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Schenectady County Legislature adopts 2017 budget

Schenectady County Legislature adopts 2017 budget

The Schenectady County Legislature on Tuesday voted to adopt its 2017 budget that will keep taxes fl
Schenectady County Legislature adopts 2017 budget
The Schenectady County Legislature on Tuesday voted to adopt its 2017 budget that will keep taxes flat for the next year.
Photographer: Patrick Dodson

The Schenectady County Legislature on Tuesday voted to adopt its 2017 budget that will keep taxes flat for the next year.

In a unanimous vote, the legislature approved the proposed budget. The budget was amended in a few areas from the initial proposal, but the proposed tax freeze for 2017 is still in place.

The legislature only needed a few days for review prior to Tuesday’s scheduled vote on the budget. The result was a few changes intended to increase security and save energy in the county while maintaining the tax freeze.

One amendment sets the goal for the county to achieve energy independence by instituting new energy efficient programs, such as installing LED lighting throughout its facilities, and by relying more on solar energy.

Two other changes focus on security. One calls for increasing the hourly rate for special patrol officers who provide security at county facilities, with the hope of attracting more applicants. A portion of the raise is reimbursable through state and federal aid programs, according to a press release from the county.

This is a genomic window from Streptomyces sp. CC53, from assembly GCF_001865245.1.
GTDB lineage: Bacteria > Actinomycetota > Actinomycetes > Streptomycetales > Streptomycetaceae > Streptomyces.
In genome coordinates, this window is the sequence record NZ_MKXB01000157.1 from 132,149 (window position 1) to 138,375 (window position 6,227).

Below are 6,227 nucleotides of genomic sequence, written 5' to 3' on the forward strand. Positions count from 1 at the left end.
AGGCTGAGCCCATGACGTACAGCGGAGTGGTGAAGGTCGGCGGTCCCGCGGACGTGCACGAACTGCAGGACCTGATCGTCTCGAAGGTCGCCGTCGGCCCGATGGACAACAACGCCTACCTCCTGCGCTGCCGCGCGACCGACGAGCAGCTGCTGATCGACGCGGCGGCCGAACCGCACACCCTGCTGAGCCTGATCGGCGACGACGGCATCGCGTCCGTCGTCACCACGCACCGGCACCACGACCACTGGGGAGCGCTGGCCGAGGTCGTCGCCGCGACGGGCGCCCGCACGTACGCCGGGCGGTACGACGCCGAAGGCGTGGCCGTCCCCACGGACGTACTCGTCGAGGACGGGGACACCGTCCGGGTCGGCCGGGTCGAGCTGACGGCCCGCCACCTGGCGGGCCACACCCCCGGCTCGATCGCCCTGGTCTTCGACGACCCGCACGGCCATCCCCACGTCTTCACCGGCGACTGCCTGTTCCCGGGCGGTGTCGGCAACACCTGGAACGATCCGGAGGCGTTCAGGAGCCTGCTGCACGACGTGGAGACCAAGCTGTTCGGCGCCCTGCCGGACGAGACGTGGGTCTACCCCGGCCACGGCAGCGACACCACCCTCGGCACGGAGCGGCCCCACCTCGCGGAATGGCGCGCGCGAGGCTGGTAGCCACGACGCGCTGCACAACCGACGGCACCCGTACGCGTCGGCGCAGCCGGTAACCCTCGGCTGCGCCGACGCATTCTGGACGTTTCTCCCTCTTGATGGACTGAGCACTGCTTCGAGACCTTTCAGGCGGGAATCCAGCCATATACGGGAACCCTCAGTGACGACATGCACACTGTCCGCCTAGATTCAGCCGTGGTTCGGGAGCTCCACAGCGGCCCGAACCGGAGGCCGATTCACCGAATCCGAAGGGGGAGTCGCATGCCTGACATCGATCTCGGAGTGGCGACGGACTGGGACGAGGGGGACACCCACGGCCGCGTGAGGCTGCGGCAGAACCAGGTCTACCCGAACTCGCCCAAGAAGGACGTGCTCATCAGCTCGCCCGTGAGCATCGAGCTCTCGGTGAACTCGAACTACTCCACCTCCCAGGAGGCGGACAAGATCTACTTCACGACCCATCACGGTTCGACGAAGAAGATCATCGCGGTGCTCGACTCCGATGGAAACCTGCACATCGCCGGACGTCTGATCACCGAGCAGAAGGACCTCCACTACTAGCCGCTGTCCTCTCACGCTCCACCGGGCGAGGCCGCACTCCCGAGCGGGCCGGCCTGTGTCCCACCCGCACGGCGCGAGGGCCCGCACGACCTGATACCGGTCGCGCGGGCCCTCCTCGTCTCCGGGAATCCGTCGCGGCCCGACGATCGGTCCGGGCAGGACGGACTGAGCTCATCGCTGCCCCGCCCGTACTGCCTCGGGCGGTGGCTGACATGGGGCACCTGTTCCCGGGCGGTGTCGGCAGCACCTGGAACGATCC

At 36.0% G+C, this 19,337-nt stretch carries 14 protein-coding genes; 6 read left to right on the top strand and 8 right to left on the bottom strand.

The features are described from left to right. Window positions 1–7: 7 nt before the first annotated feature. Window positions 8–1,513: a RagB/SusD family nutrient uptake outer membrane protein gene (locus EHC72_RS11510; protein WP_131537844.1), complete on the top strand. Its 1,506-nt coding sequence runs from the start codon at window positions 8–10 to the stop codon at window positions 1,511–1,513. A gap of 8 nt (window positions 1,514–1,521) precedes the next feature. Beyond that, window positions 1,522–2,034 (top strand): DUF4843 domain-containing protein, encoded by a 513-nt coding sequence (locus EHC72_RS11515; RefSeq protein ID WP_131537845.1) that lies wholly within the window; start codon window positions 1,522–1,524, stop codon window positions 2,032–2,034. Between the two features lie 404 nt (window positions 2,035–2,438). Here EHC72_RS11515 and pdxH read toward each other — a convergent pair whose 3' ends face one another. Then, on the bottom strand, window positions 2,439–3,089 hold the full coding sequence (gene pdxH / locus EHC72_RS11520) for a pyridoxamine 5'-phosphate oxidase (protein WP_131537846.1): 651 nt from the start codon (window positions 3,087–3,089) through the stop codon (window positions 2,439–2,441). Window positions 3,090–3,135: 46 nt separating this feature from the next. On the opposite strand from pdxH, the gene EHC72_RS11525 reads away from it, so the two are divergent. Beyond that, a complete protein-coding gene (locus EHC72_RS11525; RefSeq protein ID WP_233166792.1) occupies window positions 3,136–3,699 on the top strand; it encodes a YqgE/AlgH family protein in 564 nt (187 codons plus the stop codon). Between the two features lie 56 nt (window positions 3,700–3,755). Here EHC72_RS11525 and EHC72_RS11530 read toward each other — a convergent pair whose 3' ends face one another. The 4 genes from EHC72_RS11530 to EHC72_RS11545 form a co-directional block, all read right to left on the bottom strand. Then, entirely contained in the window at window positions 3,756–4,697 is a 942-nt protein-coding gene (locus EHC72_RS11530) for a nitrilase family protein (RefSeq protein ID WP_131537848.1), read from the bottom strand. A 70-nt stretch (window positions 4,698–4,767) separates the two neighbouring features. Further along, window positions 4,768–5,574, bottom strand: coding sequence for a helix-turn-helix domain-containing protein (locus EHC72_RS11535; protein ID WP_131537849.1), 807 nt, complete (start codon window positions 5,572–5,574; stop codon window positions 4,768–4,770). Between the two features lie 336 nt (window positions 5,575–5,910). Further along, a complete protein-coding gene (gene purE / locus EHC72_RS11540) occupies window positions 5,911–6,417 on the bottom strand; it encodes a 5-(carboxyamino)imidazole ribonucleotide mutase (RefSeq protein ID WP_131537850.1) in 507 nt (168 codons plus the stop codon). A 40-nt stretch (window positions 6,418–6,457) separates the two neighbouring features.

Another safety amendment will provide for overlap training for two new full-time employees at the Schenectady County library. The new hires are part of a library reorganization due to retirements.

The tax freeze is largely thanks to expected revenue from the Rivers Casino & Resort, which is slated to open in early 2017. In addition to receiving a $2.5 million licensing fee, the county will receive 5 percent of the gaming revenue collected by New York state since it is the host community.

The budget calls for the first year of casino revenues to be used to pay off a portion of the county’s existing debt, which enables 2017’s property tax freeze, and would provide annual cost reductions of almost $900,000 in 2018 and following years.

In order to factor casino revenues into the budget proposal, the county looked at the Rivers Casino economic impact study. It used the low end of the first year estimated revenue range, which amounted to $3.3 million, and prorated it to a March 1 opening.

Reach Gazette reporter Brett Samuels at 395-3113, [email protected] or @Brett_Samuels27 on Twitter.

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